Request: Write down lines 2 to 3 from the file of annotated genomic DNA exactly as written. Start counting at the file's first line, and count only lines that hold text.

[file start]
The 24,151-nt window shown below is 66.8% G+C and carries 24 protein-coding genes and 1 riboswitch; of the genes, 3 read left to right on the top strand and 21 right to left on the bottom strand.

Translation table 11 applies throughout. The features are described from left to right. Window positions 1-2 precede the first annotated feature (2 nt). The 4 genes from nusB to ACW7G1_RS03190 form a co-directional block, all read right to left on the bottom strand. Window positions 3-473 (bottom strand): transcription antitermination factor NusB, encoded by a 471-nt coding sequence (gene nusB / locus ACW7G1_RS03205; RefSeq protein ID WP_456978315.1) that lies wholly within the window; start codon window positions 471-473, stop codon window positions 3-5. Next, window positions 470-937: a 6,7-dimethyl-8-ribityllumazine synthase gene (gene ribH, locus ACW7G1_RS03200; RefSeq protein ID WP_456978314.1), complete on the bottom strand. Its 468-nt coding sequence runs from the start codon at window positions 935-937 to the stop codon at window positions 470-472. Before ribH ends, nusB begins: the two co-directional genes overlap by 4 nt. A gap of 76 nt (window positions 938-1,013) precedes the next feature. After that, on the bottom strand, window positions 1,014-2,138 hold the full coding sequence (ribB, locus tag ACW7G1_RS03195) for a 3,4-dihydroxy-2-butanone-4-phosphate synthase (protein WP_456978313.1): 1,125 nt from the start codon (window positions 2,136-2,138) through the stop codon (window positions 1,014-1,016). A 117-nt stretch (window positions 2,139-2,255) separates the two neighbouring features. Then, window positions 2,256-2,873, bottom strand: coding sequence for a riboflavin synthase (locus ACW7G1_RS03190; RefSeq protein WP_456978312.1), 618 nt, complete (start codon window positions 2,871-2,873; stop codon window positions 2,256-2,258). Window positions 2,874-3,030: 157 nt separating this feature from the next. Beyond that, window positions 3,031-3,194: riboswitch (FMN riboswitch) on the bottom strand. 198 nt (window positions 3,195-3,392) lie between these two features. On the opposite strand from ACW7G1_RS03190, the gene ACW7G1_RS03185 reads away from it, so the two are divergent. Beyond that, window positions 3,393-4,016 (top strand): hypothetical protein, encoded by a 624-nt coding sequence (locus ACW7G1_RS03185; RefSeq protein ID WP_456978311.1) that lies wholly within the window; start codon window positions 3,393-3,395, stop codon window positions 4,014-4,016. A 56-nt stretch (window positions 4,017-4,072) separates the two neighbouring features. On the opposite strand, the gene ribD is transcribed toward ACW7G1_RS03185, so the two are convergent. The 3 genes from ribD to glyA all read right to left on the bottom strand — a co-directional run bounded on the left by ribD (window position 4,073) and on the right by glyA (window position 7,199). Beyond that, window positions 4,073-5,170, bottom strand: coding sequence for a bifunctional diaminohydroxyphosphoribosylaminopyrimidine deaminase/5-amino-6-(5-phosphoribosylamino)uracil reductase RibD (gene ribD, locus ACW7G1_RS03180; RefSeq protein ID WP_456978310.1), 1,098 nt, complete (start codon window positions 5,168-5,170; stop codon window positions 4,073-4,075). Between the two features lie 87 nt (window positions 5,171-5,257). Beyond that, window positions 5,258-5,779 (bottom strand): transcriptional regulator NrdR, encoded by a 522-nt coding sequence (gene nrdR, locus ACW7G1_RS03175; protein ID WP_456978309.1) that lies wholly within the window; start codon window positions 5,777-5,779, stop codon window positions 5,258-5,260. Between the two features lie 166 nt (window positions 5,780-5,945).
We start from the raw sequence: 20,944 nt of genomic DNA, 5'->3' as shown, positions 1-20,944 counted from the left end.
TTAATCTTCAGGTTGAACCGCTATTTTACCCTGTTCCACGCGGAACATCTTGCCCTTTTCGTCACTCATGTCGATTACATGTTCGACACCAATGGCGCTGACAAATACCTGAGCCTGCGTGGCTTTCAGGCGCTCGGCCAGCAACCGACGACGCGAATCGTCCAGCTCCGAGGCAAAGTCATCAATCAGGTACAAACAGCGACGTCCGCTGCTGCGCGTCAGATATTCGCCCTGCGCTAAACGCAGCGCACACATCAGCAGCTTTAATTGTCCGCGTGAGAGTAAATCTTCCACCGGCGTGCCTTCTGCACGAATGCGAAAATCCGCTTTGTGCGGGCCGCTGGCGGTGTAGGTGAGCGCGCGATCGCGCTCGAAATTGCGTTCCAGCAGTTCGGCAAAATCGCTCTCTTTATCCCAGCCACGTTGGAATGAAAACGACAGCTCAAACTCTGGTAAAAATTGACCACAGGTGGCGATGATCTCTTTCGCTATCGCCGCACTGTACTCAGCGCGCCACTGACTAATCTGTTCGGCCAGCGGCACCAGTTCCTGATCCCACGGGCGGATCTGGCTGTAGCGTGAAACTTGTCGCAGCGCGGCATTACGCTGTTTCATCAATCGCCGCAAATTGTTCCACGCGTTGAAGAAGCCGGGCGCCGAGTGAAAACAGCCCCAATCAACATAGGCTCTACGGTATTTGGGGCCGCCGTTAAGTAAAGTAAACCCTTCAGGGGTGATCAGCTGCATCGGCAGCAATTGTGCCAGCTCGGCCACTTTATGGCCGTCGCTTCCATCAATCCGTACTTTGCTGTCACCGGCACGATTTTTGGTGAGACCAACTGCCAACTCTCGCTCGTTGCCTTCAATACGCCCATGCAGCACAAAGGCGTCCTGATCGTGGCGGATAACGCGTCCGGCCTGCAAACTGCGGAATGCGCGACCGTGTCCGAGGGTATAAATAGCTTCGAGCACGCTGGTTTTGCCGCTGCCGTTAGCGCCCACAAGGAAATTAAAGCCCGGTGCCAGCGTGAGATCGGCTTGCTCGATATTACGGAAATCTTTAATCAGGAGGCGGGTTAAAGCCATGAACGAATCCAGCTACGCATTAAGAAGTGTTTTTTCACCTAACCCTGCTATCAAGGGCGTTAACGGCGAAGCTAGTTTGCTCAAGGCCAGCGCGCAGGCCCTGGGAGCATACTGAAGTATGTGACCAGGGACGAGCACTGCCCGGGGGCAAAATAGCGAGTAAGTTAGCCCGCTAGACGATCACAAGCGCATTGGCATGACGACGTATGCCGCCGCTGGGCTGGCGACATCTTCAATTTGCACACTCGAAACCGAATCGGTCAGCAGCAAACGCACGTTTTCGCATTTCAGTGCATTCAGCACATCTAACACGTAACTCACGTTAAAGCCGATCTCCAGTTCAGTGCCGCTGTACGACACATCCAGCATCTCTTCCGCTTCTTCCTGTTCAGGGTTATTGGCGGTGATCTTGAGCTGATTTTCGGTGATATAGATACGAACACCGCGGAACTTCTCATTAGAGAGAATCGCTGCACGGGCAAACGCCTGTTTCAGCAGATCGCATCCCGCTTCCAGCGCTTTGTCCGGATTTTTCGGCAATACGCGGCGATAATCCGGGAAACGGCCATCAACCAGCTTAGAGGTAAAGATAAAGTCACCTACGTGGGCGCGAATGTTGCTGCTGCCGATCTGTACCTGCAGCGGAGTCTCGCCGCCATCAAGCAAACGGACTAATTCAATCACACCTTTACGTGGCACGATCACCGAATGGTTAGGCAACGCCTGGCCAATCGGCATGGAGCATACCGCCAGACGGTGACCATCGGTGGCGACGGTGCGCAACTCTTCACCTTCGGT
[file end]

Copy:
Translation table 11 applies throughout. The features are described from left to right. Window positions 1-2 precede the first annotated feature (2 nt). The 4 genes from nusB to ACW7G1_RS03190 form a co-directional block, all read right to left on the bottom strand. Window positions 3-473 (bottom strand): transcription antitermination factor NusB, encoded by a 471-nt coding sequence (gene nusB / locus ACW7G1_RS03205; RefSeq protein ID WP_456978315.1) that lies wholly within the window; start codon window positions 471-473, stop codon window positions 3-5. Next, window positions 470-937: a 6,7-dimethyl-8-ribityllumazine synthase gene (gene ribH, locus ACW7G1_RS03200; RefSeq protein ID WP_456978314.1), complete on the bottom strand. Its 468-nt coding sequence runs from the start codon at window positions 935-937 to the stop codon at window positions 470-472. Before ribH ends, nusB begins: the two co-directional genes overlap by 4 nt. A gap of 76 nt (window positions 938-1,013) precedes the next feature. After that, on the bottom strand, window positions 1,014-2,138 hold the full coding sequence (ribB, locus tag ACW7G1_RS03195) for a 3,4-dihydroxy-2-butanone-4-phosphate synthase (protein WP_456978313.1): 1,125 nt from the start codon (window positions 2,136-2,138) through the stop codon (window positions 1,014-1,016). A 117-nt stretch (window positions 2,139-2,255) separates the two neighbouring features. Then, window positions 2,256-2,873, bottom strand: coding sequence for a riboflavin synthase (locus ACW7G1_RS03190; RefSeq protein WP_456978312.1), 618 nt, complete (start codon window positions 2,871-2,873; stop codon window positions 2,256-2,258). Window positions 2,874-3,030: 157 nt separating this feature from the next. Beyond that, window positions 3,031-3,194: riboswitch (FMN riboswitch) on the bottom strand. 198 nt (window positions 3,195-3,392) lie between these two features. On the opposite strand from ACW7G1_RS03190, the gene ACW7G1_RS03185 reads away from it, so the two are divergent. Beyond that, window positions 3,393-4,016 (top strand): hypothetical protein, encoded by a 624-nt coding sequence (locus ACW7G1_RS03185; RefSeq protein ID WP_456978311.1) that lies wholly within the window; start codon window positions 3,393-3,395, stop codon window positions 4,014-4,016. A 56-nt stretch (window positions 4,017-4,072) separates the two neighbouring features. On the opposite strand, the gene ribD is transcribed toward ACW7G1_RS03185, so the two are convergent. The 3 genes from ribD to glyA all read right to left on the bottom strand — a co-directional run bounded on the left by ribD (window position 4,073) and on the right by glyA (window position 7,199). Beyond that, window positions 4,073-5,170, bottom strand: coding sequence for a bifunctional diaminohydroxyphosphoribosylaminopyrimidine deaminase/5-amino-6-(5-phosphoribosylamino)uracil reductase RibD (gene ribD, locus ACW7G1_RS03180; RefSeq protein ID WP_456978310.1), 1,098 nt, complete (start codon window positions 5,168-5,170; stop codon window positions 4,073-4,075). Between the two features lie 87 nt (window positions 5,171-5,257). Beyond that, window positions 5,258-5,779 (bottom strand): transcriptional regulator NrdR, encoded by a 522-nt coding sequence (gene nrdR, locus ACW7G1_RS03175; protein ID WP_456978309.1) that lies wholly within the window; start codon window positions 5,777-5,779, stop codon window positions 5,258-5,260. Between the two features lie 166 nt (window positions 5,780-5,945).
We start from the raw sequence: 20,944 nt of genomic DNA, 5'->3' as shown, positions 1-20,944 counted from the left end.